I plead guilty. The question buried somewhere in earlier comments strikes home: “Why do you keep banging on about Gerry Adams so much when the Giro is on? “ Now I could give an apples and pears answer, the two being in different categories. But the question is better than the reply.In the week of the Adams interrogation the Editor the Belfast Telegraph was moved to display his cool in a piece boldly headlined. “The big story drowned out by sounds of a city having fun.”
And how is the Giro going down? Over in London I’m dying to know more. For exiles I recommend a great montage of pix in the Guardian showing the race literally cutting through Troubles environments and pink in the oddest places on the BBCNI website (not forgetting pink’s association with sexuality). The whole the place is plastered in pink far more than political murals. Despite the weather it looks great live and on on iPlayer. As a TV spectacle it’s broadcast in 165 countries in far wider coverage than the media circus gave to Gerry Adams.
Is the comparison is unfair? Pessimists and quasi-marxists will dismiss Big Events like the Giro, UK City of Culture, the Titanic anniversary, even the G8 summit in Fermanagh as distractions like the bread and circuses Roman emperors threw at the multitude to keep them quiet. But this would surely be a big mistake. The fact that outsiders and government are prepared to risk it in Northern Ireland (not least over the weather) is a tribute to what the people as a whole have achieved in spite of the dark side of politics. The old Troubles plea: “Why do you never show the positive side of Northern Ireland ” was not quite accurate, deserved an awful lot of sympathy but was never quite convincing. Today is surely different. The positives have started to outweigh the negatives. The job now is to make that sound convincing and either steer politics into responding or further restrict its already quite narrow areas of operation.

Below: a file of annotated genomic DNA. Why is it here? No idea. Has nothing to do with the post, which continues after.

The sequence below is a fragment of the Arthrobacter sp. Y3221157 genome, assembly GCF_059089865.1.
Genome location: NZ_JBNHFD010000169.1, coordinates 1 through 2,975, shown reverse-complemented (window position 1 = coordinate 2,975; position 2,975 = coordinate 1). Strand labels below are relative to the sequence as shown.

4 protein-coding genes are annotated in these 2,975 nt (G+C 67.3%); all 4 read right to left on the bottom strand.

The bright side of life is not the only part, but it’s getting bigger and better if not as quickly as we’d like. The Giro is hard evidence that Northern Ireland now has a lot to lose and even more to gain.
Former BBC journalist and manager in Belfast, Manchester and London, Editor Spolight; Political Editor BBC NI; Current Affairs Commissioning editor BBC Radio 4; Editor Political and Parliamentary Programmes, BBC Westminster; former London Editor Belfast Telegraph. Hon Senior Research Fellow, The Constitution Unit, Univ Coll. London